Edgar J. Kaufmann Residence “Fallingwater” (1935), Bear Run, Ohiopyle, Pennsylvania
Constructed for Edgar J. Kaufmann, Sr., in 1935, Fallingwater is considered by some to be the most famous non-royal private home in the history of the world. Fallingwater is one of the seventeen buildings designated by the American Institute of Architects to be retained as an example of Wright’s architectural contribution to American culture. The house, its contents and its surrounding nature reserve were presented to the Western Pennsylvania Conservancy by Edgar Kaufmann, Jr. in 1963. The only remaining great Wright house with its setting, original furnishings, and art work intact, Fallingwater is open to the public for guided tours during most of the year.
“Fallingwater is a great blessing — one of the great blessings to be experienced here on earth. I think nothing yet ever equaled the coordination, sympathetic expression of the great principle of repose where forest and stream and rock and all the elements of structure are combined so quietly that really you listen not to any noise whatsoever athough the music of the stream is there. But you listen to Fallingwater the way you listen to the quiet of the country.” — Frank Lloyd Wright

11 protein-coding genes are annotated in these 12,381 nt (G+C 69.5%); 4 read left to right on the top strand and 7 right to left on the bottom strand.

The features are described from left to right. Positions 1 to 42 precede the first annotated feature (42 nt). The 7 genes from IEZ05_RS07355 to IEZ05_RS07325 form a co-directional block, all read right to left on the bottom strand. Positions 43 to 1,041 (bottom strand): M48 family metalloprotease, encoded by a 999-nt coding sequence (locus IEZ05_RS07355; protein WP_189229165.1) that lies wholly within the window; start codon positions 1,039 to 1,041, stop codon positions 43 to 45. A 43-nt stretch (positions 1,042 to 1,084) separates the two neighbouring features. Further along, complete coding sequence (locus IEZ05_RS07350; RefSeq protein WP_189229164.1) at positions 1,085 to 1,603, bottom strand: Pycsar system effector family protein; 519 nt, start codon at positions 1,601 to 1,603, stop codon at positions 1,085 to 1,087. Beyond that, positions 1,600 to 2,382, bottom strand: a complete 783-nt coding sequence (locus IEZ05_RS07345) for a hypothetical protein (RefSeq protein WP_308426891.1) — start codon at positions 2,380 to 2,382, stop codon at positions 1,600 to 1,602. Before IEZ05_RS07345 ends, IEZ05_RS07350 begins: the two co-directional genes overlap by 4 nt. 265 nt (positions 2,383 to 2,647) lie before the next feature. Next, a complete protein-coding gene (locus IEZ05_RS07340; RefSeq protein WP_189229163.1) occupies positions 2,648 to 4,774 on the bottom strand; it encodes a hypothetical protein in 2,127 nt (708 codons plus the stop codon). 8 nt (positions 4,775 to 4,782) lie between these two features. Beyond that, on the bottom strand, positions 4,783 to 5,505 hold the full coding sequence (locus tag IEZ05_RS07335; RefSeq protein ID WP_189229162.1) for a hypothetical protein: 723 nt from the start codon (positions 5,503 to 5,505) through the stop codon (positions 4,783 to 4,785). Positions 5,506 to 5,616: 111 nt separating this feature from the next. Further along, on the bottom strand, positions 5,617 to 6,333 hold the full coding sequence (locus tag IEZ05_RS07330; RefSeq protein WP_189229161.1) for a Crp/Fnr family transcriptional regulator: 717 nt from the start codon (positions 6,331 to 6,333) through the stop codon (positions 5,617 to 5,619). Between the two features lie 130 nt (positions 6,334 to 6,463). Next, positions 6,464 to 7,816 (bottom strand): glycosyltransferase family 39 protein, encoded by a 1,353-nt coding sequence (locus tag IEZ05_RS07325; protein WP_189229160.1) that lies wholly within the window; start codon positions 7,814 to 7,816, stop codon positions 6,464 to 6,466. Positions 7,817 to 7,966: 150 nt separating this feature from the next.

“It has served well as a house, yet has always been more than that, a work of art beyond any ordinary measure of excellence. Itself an ever-flowing source of exhilaration, it is set on the waterfall of Bear Run, spouting nature’s endless energy and grace. House and site together form the very image of man’s desire to be at one with nature, equal and wedded to nature.” — Edgar Kaufmann, Jr.
Location: halfway between the villages of Mill Run and Ohiopyle on PA Route 381, about 2 hours southeast of Pittsburgh
Tours: grounds & exterior or in-depth tour that includes interior; admission fee
William Allin Storrer, The Architecture of Frank Lloyd Wright (1995), #230.
Thomas A. Heinz, Frank Lloyd Wright Field Guide (2005), pp. 447-449.
Lynda S. Waggoner, Fallingwater: Frank Lloyd Wright’s Romance with Nature (1996), pp. 9-17.